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The golden age of American whiskey?

SPONSORED — No, actually. It’s the brown age.

That’s the color we look for in our great whiskeys, and the world’s appetite for America’s dark spirits is written all over the trends in the distilling business whether it’s the growth of young, ambitious distilleries like Heritage Distilling Co., out of Gig Harbor, Wash., or global giants like Suntory Japanese Whisky, a house that is nearly 100 years old, and in 2014 paid $16 billion to purchase Jim Beam.

And for those interested in whiskey – which increasingly translates to “everyone” – here are some of the top trends to watch for in 2018:

Going with the grain

The recipes have always mattered. After all, there’s a law requiring that the mash used to make bourbon be at least 50 percent corn for the resulting liquor to be labeled as straight Kentucky bourbon.

But never have the exact proportions and ingredients mattered more for customers, and there will be increased focus on the types of grains used in the whiskey in every way from incorporating grains that are not typically used in whiskeys – like quinoa – to grains that are specified right down to the region they’re grown in.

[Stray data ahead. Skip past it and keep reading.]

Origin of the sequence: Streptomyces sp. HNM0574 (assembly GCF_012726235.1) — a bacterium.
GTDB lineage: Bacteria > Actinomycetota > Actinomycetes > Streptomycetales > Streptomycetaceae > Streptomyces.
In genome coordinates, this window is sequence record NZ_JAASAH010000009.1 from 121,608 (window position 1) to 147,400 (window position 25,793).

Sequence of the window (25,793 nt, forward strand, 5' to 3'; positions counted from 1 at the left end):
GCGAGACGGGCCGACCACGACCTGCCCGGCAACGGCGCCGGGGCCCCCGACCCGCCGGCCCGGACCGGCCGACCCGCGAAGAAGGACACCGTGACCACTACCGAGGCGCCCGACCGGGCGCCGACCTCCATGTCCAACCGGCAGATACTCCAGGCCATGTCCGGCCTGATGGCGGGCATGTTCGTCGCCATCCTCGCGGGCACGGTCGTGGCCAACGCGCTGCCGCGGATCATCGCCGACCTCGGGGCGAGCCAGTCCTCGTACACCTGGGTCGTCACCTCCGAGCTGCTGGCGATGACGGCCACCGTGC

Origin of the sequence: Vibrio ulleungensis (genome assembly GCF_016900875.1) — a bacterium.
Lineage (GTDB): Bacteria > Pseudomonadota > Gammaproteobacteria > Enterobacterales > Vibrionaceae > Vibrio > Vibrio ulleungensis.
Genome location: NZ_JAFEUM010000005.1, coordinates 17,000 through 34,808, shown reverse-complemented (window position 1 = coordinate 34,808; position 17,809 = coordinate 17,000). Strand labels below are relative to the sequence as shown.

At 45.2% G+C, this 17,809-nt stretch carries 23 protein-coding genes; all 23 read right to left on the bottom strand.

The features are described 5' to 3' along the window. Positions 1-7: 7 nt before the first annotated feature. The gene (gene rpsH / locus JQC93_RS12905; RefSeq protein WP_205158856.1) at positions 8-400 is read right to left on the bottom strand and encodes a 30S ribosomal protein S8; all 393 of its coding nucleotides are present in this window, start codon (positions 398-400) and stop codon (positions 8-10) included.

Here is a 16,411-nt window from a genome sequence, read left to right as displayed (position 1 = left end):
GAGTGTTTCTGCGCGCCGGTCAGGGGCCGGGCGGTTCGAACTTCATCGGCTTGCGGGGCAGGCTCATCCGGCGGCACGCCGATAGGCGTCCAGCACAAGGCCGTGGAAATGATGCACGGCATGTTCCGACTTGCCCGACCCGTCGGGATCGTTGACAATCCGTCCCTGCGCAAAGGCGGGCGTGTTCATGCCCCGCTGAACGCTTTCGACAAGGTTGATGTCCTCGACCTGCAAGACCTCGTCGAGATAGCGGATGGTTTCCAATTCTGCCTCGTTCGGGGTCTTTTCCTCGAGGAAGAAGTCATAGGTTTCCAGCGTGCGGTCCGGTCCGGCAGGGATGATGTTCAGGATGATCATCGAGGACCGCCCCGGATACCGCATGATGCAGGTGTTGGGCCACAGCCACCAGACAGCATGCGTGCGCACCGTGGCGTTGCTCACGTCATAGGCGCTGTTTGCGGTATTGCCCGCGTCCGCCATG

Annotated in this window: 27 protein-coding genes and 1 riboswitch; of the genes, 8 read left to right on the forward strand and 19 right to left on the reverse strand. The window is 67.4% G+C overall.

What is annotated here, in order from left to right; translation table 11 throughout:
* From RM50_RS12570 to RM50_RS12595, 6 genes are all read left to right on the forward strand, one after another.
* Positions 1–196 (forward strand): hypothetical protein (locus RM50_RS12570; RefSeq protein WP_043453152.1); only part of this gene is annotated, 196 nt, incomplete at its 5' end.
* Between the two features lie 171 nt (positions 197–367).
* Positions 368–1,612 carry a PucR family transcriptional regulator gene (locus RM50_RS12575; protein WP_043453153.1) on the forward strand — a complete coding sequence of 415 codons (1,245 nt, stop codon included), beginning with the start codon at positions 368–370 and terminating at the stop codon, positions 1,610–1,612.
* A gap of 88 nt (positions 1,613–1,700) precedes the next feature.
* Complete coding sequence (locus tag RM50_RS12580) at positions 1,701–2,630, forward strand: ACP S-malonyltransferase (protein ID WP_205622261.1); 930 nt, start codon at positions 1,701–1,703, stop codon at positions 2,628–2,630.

Heritage Distilling Co. gets its corn and wheat from Eastern Washington from family farms like Scrupps’ in Odessa while the rye used for bottles like “Dual Barrel Old Fashioned Ready Rye” comes from Vancouver, Wash.

Expect to see more distillers being increasingly specific about their grains in 2018.

Over a barrel

What started as a storage vessel in the aging process has become not just an essential part of the recipe, but a variable that can be used to impart a different flavor. Using barrels formerly used to store something else as part of the finishing process, can add a specific flavor, and results in some very interesting creations.

Brewers are in on the act, too, and you can expect more and more alliances with distilleries creating different flavor combinations for both beer and spirits.

These unique combinations lend themselves perfectly to the limited-edition releases that distillers hope will create a cult following much in the way limited-edition beers have for microbreweries.

Spirited references

Did you notice liquor ads during the football season? Because they were there for the first time in decades, our country’s top pro-football league authorizing the airing of one liquor ad per game. NBC has also commissioned a sit-com dubbed “Sour Mash,” which is set in a distillery.

It’s all part of the momentum that is building up behind American spirits.

Whether it’s small local distilleries or massive investment from legacy distillers like Buffalo Trace in Kentucky, whisky has become big business, and there is a global appetite not just for whiskey, but for American whiskey in particular throughout 2018.

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